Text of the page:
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Management Issues at Biscayne Bay Aquatic Preserves - Water and Sediment Quality Quick Links

Water quality has improved substantially in the last 30 years in the northern part of Biscayne Bay in particular, and water quality generally meets or exceeds local, state and federal standards for recreational uses and propagation of fish and wildlife. However, past development, hydrologic changes, water management practices and adjacent land uses have contributed to loss of wetland and seagrass communities has contributed to physical and ecological changes in water quality. Biscayne Bay still receives a considerable amount of nutrients, trace metals, organic chemicals and particulates from storm water runoff, canal discharge, and other sources. Specific water and sediment quality related problems include turbidity, nutrients, sewage and contaminants. Other water quality concerns have to do with the quantity of fresh water received by Biscayne Bay currently from natural sheetflow, groundwater and inputs from tributaries - albeit often in the form of pulsed, point source discharges. Timing and distribution of this much needed freshwater also adds to water quality concerns.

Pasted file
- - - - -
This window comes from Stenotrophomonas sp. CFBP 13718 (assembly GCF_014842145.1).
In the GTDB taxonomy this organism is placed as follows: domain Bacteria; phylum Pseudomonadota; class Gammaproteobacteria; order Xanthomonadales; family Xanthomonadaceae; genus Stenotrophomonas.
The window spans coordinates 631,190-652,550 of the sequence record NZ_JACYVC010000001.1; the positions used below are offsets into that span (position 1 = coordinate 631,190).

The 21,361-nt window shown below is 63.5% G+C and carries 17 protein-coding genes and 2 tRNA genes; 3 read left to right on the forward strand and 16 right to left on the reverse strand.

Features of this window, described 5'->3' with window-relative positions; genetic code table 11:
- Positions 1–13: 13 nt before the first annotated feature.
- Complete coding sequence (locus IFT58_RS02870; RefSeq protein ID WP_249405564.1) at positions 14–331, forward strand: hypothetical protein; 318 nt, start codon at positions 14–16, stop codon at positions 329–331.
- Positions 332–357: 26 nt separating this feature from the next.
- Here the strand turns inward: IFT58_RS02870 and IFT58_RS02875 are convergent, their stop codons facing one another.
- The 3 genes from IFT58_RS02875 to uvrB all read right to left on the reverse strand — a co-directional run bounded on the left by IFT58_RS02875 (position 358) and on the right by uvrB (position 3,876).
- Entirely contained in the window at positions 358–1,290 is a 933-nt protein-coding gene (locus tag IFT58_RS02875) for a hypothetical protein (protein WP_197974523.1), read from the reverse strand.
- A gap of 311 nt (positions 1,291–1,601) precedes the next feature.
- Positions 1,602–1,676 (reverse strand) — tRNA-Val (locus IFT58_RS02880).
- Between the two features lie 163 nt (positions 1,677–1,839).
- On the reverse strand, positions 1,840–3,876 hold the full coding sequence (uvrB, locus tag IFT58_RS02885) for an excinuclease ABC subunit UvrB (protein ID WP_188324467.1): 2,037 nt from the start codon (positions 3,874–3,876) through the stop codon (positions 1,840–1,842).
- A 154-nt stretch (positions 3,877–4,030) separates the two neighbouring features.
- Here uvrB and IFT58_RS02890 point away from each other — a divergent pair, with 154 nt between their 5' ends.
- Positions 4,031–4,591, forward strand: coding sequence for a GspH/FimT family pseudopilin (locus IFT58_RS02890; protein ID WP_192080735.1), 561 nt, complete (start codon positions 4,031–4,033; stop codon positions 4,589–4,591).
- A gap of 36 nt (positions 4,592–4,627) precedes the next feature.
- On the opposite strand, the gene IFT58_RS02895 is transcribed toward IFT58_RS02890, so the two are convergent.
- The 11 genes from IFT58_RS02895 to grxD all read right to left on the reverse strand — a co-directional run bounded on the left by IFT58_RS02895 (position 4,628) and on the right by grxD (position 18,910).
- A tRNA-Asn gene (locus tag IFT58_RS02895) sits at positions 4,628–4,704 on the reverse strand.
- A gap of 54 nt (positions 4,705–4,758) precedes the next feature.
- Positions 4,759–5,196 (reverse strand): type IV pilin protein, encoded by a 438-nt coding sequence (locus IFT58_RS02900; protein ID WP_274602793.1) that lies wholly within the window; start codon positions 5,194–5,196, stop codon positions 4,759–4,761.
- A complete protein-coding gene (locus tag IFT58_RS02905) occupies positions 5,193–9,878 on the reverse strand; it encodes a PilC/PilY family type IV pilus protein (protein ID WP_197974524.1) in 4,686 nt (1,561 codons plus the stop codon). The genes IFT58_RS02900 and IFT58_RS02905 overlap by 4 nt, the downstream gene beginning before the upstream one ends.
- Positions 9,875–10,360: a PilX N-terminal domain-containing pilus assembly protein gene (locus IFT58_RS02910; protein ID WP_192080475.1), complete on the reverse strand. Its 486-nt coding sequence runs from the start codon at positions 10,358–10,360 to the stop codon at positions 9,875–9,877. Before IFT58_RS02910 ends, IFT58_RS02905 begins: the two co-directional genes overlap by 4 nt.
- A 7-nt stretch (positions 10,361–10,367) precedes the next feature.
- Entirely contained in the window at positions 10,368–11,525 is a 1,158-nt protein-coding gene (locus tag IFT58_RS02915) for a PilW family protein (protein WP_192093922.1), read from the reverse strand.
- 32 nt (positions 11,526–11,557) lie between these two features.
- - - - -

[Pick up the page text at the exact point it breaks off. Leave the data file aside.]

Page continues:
Wading birds in a tidal creek

A newly created tidal creek being used by wood storks and other wading birds.


Biscayne Bay Aquatic Preserves

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Last updated: June 27, 2014

  3900 Commonwealth Boulevard M.S. 235 Tallahassee, Florida 32399 850-245-2094
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